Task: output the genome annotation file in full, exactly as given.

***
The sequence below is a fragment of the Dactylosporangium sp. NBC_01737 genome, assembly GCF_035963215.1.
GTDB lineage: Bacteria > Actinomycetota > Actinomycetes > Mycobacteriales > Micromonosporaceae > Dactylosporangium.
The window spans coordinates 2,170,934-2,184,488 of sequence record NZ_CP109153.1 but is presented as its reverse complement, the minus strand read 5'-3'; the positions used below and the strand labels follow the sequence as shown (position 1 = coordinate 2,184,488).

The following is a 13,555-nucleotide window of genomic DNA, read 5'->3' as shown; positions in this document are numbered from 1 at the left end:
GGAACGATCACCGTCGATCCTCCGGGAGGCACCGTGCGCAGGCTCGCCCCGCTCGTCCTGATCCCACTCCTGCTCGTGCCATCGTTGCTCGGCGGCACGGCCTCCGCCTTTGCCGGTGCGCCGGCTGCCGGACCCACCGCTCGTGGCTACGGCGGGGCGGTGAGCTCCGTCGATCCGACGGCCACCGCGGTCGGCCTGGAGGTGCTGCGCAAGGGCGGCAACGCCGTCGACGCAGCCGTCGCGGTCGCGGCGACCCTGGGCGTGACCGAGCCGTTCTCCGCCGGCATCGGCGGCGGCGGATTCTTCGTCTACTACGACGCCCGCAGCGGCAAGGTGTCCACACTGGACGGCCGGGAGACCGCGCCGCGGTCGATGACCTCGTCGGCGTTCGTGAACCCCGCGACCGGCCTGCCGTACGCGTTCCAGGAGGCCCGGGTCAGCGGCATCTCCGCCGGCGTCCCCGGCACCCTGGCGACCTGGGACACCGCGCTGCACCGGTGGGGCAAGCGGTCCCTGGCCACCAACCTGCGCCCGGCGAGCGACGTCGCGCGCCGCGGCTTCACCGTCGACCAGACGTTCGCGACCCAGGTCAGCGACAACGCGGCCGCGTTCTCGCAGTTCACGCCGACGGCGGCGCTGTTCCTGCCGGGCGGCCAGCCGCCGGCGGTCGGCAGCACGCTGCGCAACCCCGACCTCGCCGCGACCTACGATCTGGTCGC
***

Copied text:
The sequence below is a fragment of the Dactylosporangium sp. NBC_01737 genome, assembly GCF_035963215.1.
GTDB lineage: Bacteria > Actinomycetota > Actinomycetes > Mycobacteriales > Micromonosporaceae > Dactylosporangium.
The window spans coordinates 2,170,934-2,184,488 of sequence record NZ_CP109153.1 but is presented as its reverse complement, the minus strand read 5'-3'; the positions used below and the strand labels follow the sequence as shown (position 1 = coordinate 2,184,488).

The following is a 13,555-nucleotide window of genomic DNA, read 5'->3' as shown; positions in this document are numbered from 1 at the left end:
GGAACGATCACCGTCGATCCTCCGGGAGGCACCGTGCGCAGGCTCGCCCCGCTCGTCCTGATCCCACTCCTGCTCGTGCCATCGTTGCTCGGCGGCACGGCCTCCGCCTTTGCCGGTGCGCCGGCTGCCGGACCCACCGCTCGTGGCTACGGCGGGGCGGTGAGCTCCGTCGATCCGACGGCCACCGCGGTCGGCCTGGAGGTGCTGCGCAAGGGCGGCAACGCCGTCGACGCAGCCGTCGCGGTCGCGGCGACCCTGGGCGTGACCGAGCCGTTCTCCGCCGGCATCGGCGGCGGCGGATTCTTCGTCTACTACGACGCCCGCAGCGGCAAGGTGTCCACACTGGACGGCCGGGAGACCGCGCCGCGGTCGATGACCTCGTCGGCGTTCGTGAACCCCGCGACCGGCCTGCCGTACGCGTTCCAGGAGGCCCGGGTCAGCGGCATCTCCGCCGGCGTCCCCGGCACCCTGGCGACCTGGGACACCGCGCTGCACCGGTGGGGCAAGCGGTCCCTGGCCACCAACCTGCGCCCGGCGAGCGACGTCGCGCGCCGCGGCTTCACCGTCGACCAGACGTTCGCGACCCAGGTCAGCGACAACGCGGCCGCGTTCTCGCAGTTCACGCCGACGGCGGCGCTGTTCCTGCCGGGCGGCCAGCCGCCGGCGGTCGGCAGCACGCTGCGCAACCCCGACCTCGCCGCGACCTACGATCTGGTCGC